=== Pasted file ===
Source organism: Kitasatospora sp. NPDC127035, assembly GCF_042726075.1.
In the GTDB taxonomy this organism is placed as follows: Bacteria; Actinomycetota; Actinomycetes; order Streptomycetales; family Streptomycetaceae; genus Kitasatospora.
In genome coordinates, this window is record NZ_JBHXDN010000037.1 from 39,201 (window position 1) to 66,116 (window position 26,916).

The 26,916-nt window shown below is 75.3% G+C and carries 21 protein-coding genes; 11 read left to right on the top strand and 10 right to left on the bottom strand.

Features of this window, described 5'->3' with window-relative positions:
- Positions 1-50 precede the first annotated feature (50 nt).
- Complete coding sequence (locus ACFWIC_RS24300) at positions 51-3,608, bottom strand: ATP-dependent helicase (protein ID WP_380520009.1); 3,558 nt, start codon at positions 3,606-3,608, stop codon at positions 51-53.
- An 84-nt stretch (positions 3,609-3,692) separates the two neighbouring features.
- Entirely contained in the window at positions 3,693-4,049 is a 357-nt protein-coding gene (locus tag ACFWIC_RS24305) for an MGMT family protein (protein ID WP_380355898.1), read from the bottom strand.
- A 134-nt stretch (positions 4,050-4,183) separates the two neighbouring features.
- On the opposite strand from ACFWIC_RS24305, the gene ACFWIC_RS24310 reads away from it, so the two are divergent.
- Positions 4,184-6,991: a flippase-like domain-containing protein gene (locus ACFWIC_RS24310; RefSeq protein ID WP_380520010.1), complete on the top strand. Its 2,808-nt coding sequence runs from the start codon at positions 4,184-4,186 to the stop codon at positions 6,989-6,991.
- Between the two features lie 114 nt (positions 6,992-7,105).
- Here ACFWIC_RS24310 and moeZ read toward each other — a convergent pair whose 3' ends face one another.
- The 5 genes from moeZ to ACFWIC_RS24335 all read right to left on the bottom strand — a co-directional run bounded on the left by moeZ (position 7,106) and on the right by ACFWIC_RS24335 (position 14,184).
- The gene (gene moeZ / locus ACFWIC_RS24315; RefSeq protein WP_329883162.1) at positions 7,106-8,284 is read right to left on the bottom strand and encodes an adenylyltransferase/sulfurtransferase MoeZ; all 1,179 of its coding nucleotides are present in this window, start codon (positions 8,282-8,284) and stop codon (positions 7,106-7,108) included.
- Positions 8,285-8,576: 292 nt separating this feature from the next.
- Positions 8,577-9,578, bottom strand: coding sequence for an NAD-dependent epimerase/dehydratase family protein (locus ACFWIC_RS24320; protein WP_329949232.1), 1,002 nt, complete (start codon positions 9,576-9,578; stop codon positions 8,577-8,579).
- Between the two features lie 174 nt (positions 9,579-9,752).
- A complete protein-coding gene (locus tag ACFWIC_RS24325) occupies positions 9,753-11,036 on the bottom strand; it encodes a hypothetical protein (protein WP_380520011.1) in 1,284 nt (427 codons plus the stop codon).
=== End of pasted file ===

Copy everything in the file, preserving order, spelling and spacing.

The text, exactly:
Source organism: Kitasatospora sp. NPDC127035, assembly GCF_042726075.1.
In the GTDB taxonomy this organism is placed as follows: Bacteria; Actinomycetota; Actinomycetes; order Streptomycetales; family Streptomycetaceae; genus Kitasatospora.
In genome coordinates, this window is record NZ_JBHXDN010000037.1 from 39,201 (window position 1) to 66,116 (window position 26,916).

The 26,916-nt window shown below is 75.3% G+C and carries 21 protein-coding genes; 11 read left to right on the top strand and 10 right to left on the bottom strand.

Features of this window, described 5'->3' with window-relative positions:
- Positions 1-50 precede the first annotated feature (50 nt).
- Complete coding sequence (locus ACFWIC_RS24300) at positions 51-3,608, bottom strand: ATP-dependent helicase (protein ID WP_380520009.1); 3,558 nt, start codon at positions 3,606-3,608, stop codon at positions 51-53.
- An 84-nt stretch (positions 3,609-3,692) separates the two neighbouring features.
- Entirely contained in the window at positions 3,693-4,049 is a 357-nt protein-coding gene (locus tag ACFWIC_RS24305) for an MGMT family protein (protein ID WP_380355898.1), read from the bottom strand.
- A 134-nt stretch (positions 4,050-4,183) separates the two neighbouring features.
- On the opposite strand from ACFWIC_RS24305, the gene ACFWIC_RS24310 reads away from it, so the two are divergent.
- Positions 4,184-6,991: a flippase-like domain-containing protein gene (locus ACFWIC_RS24310; RefSeq protein ID WP_380520010.1), complete on the top strand. Its 2,808-nt coding sequence runs from the start codon at positions 4,184-4,186 to the stop codon at positions 6,989-6,991.
- Between the two features lie 114 nt (positions 6,992-7,105).
- Here ACFWIC_RS24310 and moeZ read toward each other — a convergent pair whose 3' ends face one another.
- The 5 genes from moeZ to ACFWIC_RS24335 all read right to left on the bottom strand — a co-directional run bounded on the left by moeZ (position 7,106) and on the right by ACFWIC_RS24335 (position 14,184).
- The gene (gene moeZ / locus ACFWIC_RS24315; RefSeq protein WP_329883162.1) at positions 7,106-8,284 is read right to left on the bottom strand and encodes an adenylyltransferase/sulfurtransferase MoeZ; all 1,179 of its coding nucleotides are present in this window, start codon (positions 8,282-8,284) and stop codon (positions 7,106-7,108) included.
- Positions 8,285-8,576: 292 nt separating this feature from the next.
- Positions 8,577-9,578, bottom strand: coding sequence for an NAD-dependent epimerase/dehydratase family protein (locus ACFWIC_RS24320; protein WP_329949232.1), 1,002 nt, complete (start codon positions 9,576-9,578; stop codon positions 8,577-8,579).
- Between the two features lie 174 nt (positions 9,579-9,752).
- A complete protein-coding gene (locus tag ACFWIC_RS24325) occupies positions 9,753-11,036 on the bottom strand; it encodes a hypothetical protein (protein WP_380520011.1) in 1,284 nt (427 codons plus the stop codon).